As a recent graduate of Victoria’s Art History programme, I have found that the study of art doesn’t necessarily focus on artworks alone. Art History’s expanded field includes creators and curators, socio-political contexts, theoretical interpretations, and, most importantly for my research, a viewer’s subjective understanding of the artwork. In my MA thesis, which was completed in 2013, I investigated the notion of interpretation via the works of Peter Peryer, a New Zealand photographer.
Having previously studied at the University of Canterbury, and as an exchange student at the University of Oxford (UK), I was enticed to Victoria by the opportunity to be supervised by Prof Geoffrey Batchen, and I found the department welcoming and supportive.
While completing my Masters, I presented papers at conferences in Sydney, Wellington and Christchurch. I volunteered for the VUW Art Collection, published an article in Art New Zealand, and tutored for two undergraduate Art History papers. These opportunities nicely complemented my academic studies, providing me with invaluable practical experience – a must for anyone considering a career in the arts.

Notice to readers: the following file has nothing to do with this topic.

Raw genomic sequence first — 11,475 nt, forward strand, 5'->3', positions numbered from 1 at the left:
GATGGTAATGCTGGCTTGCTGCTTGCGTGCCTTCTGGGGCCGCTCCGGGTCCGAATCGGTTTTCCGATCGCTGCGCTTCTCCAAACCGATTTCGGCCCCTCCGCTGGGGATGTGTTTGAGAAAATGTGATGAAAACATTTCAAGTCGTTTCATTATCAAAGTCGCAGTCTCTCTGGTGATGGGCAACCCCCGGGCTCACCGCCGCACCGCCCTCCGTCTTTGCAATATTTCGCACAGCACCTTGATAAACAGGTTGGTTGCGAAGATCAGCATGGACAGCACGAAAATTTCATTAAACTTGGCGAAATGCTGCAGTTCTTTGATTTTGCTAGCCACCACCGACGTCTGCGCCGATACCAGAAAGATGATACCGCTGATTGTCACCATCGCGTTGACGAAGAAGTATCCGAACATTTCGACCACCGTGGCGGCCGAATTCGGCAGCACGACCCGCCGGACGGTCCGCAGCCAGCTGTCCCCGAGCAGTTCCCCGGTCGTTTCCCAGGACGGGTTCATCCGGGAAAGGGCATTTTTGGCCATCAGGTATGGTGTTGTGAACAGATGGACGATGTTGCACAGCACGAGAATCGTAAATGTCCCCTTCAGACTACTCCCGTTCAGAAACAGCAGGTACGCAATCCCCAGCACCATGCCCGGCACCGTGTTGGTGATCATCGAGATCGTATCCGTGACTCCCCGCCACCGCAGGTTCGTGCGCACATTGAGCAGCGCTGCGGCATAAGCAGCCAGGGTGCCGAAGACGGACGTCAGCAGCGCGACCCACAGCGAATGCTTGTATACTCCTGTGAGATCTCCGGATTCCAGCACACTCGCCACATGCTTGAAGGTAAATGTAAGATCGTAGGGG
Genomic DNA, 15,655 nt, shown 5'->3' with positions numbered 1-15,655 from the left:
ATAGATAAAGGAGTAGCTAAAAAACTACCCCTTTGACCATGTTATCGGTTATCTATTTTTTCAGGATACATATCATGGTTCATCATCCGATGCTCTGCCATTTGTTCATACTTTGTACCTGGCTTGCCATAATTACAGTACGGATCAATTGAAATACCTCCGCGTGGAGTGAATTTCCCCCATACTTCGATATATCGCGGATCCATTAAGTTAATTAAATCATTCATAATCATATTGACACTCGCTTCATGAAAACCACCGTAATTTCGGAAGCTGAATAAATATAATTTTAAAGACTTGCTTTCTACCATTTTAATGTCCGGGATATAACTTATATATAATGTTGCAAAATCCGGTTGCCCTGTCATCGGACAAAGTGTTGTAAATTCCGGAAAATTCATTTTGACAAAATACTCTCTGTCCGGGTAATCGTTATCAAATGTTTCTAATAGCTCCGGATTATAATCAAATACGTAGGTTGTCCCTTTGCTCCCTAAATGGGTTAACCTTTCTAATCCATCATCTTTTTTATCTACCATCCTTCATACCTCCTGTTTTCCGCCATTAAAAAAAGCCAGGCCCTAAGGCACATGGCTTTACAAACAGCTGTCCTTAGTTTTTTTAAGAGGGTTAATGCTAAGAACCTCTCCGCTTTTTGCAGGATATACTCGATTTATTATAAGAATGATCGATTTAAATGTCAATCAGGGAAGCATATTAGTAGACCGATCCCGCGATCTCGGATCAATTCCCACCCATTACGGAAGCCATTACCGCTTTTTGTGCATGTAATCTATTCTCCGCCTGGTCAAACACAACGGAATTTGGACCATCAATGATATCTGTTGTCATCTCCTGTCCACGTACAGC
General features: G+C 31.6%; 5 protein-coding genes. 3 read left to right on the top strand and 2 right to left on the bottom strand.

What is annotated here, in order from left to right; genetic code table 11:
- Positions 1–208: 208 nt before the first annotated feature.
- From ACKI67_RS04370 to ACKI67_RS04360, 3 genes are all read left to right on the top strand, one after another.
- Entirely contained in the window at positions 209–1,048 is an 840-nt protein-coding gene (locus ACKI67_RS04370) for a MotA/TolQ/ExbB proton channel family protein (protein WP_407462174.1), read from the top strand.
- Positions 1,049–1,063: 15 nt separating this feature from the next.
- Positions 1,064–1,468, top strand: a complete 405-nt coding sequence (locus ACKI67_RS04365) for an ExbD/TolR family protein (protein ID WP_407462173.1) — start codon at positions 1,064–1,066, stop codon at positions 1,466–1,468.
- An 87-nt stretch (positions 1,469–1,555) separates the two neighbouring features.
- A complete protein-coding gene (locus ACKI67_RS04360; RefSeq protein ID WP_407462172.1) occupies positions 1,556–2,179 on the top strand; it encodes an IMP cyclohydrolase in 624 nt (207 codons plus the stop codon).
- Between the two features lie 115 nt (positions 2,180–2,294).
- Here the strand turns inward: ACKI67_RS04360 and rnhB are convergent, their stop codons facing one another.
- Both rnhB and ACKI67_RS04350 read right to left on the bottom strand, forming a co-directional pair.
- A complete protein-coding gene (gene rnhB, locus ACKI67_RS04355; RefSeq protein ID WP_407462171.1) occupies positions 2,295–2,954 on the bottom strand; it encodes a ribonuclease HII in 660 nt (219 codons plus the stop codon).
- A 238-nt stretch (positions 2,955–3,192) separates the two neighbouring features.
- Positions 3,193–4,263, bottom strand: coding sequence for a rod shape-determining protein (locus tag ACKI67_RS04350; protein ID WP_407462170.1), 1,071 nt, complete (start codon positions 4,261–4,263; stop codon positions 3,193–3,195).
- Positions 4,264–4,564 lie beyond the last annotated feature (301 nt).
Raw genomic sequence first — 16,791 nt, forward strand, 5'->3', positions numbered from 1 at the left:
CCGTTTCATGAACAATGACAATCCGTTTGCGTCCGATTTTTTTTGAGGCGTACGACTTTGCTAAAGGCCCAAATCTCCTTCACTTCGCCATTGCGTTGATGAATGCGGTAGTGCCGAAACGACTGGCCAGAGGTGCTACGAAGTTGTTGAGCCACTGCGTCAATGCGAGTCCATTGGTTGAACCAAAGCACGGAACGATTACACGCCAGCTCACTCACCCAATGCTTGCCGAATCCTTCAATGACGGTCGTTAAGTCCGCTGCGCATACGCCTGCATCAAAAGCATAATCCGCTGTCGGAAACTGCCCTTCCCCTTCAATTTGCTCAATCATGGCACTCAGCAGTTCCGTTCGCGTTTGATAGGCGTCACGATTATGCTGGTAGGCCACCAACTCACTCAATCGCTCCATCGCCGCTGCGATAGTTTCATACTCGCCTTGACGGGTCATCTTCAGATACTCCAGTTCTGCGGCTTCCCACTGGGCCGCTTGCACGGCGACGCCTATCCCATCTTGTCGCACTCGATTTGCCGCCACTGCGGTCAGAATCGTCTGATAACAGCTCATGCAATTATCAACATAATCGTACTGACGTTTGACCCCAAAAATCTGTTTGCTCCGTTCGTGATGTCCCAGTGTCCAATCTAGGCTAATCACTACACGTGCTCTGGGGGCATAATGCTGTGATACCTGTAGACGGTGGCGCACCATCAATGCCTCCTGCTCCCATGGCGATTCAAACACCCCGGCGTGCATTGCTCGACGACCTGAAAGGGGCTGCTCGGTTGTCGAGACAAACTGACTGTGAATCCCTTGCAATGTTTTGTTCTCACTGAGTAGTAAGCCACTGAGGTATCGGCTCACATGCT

In addition to my job in the public service, I am a Trustee of Enjoy Public Art Gallery, Wellington, which will also host a show I’m co-curating later this year. I am planning a return to academia, to study towards a PhD, in the near future.
After writing her Art History Honours thesis in 2013 on the alternative Auckland art space Jar, India Davis took up a position in 2014 as Gallery Assistant in the newly opened Trish Clark Gallery in that same city.
Elizabeth Bisley graduated from VUW in 2003 with an Honours degree in Art History. After working as a Research Assistant at City Gallery Wellington, she moved to London in 2007 to do an MA in History of Design at the Royal College of Art. This degree was funded in part by a William Georgetti scholarship and a bursary from the New Zealand Federation of Graduate Women. After finishing her MA, Elizabeth worked in London as a freelance Research and Editorial Assistant. She contributed to several book projects, including a multi-volume catalogue of the V&A’s French eighteenth-century furniture collection. In 2011 she started work as an Assistant Curator at the V&A, in the Department of Furniture, Textiles and Fashion. Since starting at the museum she has worked on major projects including as Assistant Curator on the opening of a new, permanent furniture gallery.